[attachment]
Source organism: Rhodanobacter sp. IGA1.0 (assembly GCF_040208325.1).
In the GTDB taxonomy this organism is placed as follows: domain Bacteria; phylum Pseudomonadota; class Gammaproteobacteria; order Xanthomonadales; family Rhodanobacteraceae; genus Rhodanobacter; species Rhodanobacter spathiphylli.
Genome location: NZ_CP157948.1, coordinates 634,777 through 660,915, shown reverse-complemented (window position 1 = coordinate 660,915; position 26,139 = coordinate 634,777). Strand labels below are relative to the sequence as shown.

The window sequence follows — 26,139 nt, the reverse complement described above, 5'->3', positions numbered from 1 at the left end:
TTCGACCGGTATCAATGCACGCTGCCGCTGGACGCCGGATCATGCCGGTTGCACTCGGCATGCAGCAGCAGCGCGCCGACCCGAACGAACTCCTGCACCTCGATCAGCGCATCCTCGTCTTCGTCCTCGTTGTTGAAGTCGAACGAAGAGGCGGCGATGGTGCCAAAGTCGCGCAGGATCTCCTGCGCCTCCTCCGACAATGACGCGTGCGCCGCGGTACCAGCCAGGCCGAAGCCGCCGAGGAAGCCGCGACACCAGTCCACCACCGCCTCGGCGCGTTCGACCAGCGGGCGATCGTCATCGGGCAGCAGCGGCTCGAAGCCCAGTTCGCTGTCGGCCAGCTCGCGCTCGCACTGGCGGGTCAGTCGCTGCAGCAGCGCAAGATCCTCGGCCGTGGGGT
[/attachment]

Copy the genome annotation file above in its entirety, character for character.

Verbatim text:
Source organism: Rhodanobacter sp. IGA1.0 (assembly GCF_040208325.1).
In the GTDB taxonomy this organism is placed as follows: domain Bacteria; phylum Pseudomonadota; class Gammaproteobacteria; order Xanthomonadales; family Rhodanobacteraceae; genus Rhodanobacter; species Rhodanobacter spathiphylli.
Genome location: NZ_CP157948.1, coordinates 634,777 through 660,915, shown reverse-complemented (window position 1 = coordinate 660,915; position 26,139 = coordinate 634,777). Strand labels below are relative to the sequence as shown.

The window sequence follows — 26,139 nt, the reverse complement described above, 5'->3', positions numbered from 1 at the left end:
TTCGACCGGTATCAATGCACGCTGCCGCTGGACGCCGGATCATGCCGGTTGCACTCGGCATGCAGCAGCAGCGCGCCGACCCGAACGAACTCCTGCACCTCGATCAGCGCATCCTCGTCTTCGTCCTCGTTGTTGAAGTCGAACGAAGAGGCGGCGATGGTGCCAAAGTCGCGCAGGATCTCCTGCGCCTCCTCCGACAATGACGCGTGCGCCGCGGTACCAGCCAGGCCGAAGCCGCCGAGGAAGCCGCGACACCAGTCCACCACCGCCTCGGCGCGTTCGACCAGCGGGCGATCGTCATCGGGCAGCAGCGGCTCGAAGCCCAGTTCGCTGTCGGCCAGCTCGCGCTCGCACTGGCGGGTCAGTCGCTGCAGCAGCGCAAGATCCTCGGCCGTGGGGT